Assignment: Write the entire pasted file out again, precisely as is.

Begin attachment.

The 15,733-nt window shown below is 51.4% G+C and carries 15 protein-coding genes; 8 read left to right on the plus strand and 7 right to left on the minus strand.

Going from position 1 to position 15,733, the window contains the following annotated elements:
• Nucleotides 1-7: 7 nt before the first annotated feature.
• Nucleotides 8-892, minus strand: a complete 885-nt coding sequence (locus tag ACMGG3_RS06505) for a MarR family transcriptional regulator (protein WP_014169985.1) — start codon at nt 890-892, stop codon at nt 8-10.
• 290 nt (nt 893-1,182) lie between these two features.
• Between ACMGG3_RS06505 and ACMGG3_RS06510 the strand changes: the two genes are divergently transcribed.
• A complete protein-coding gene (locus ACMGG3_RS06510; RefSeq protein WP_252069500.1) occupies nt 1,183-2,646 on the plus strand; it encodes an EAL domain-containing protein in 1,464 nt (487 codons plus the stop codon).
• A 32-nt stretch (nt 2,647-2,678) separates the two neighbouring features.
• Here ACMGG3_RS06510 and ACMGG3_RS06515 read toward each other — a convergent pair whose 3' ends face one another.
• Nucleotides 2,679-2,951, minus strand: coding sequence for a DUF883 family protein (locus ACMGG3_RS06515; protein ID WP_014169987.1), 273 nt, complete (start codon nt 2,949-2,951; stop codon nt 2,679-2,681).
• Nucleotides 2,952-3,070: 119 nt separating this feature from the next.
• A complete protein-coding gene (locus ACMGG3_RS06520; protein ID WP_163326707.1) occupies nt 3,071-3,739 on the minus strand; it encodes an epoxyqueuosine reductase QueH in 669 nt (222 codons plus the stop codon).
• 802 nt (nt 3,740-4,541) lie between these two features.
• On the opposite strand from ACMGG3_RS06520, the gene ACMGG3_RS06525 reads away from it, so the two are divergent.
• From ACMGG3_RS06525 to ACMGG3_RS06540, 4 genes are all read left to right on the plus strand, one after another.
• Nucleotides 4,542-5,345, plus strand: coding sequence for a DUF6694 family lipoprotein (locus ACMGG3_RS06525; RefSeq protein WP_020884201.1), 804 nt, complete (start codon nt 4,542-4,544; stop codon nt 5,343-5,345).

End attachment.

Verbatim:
The 15,733-nt window shown below is 51.4% G+C and carries 15 protein-coding genes; 8 read left to right on the plus strand and 7 right to left on the minus strand.

Going from position 1 to position 15,733, the window contains the following annotated elements:
• Nucleotides 1-7: 7 nt before the first annotated feature.
• Nucleotides 8-892, minus strand: a complete 885-nt coding sequence (locus tag ACMGG3_RS06505) for a MarR family transcriptional regulator (protein WP_014169985.1) — start codon at nt 890-892, stop codon at nt 8-10.
• 290 nt (nt 893-1,182) lie between these two features.
• Between ACMGG3_RS06505 and ACMGG3_RS06510 the strand changes: the two genes are divergently transcribed.
• A complete protein-coding gene (locus ACMGG3_RS06510; RefSeq protein WP_252069500.1) occupies nt 1,183-2,646 on the plus strand; it encodes an EAL domain-containing protein in 1,464 nt (487 codons plus the stop codon).
• A 32-nt stretch (nt 2,647-2,678) separates the two neighbouring features.
• Here ACMGG3_RS06510 and ACMGG3_RS06515 read toward each other — a convergent pair whose 3' ends face one another.
• Nucleotides 2,679-2,951, minus strand: coding sequence for a DUF883 family protein (locus ACMGG3_RS06515; protein ID WP_014169987.1), 273 nt, complete (start codon nt 2,949-2,951; stop codon nt 2,679-2,681).
• Nucleotides 2,952-3,070: 119 nt separating this feature from the next.
• A complete protein-coding gene (locus ACMGG3_RS06520; protein ID WP_163326707.1) occupies nt 3,071-3,739 on the minus strand; it encodes an epoxyqueuosine reductase QueH in 669 nt (222 codons plus the stop codon).
• 802 nt (nt 3,740-4,541) lie between these two features.
• On the opposite strand from ACMGG3_RS06520, the gene ACMGG3_RS06525 reads away from it, so the two are divergent.
• From ACMGG3_RS06525 to ACMGG3_RS06540, 4 genes are all read left to right on the plus strand, one after another.
• Nucleotides 4,542-5,345, plus strand: coding sequence for a DUF6694 family lipoprotein (locus ACMGG3_RS06525; RefSeq protein WP_020884201.1), 804 nt, complete (start codon nt 4,542-4,544; stop codon nt 5,343-5,345).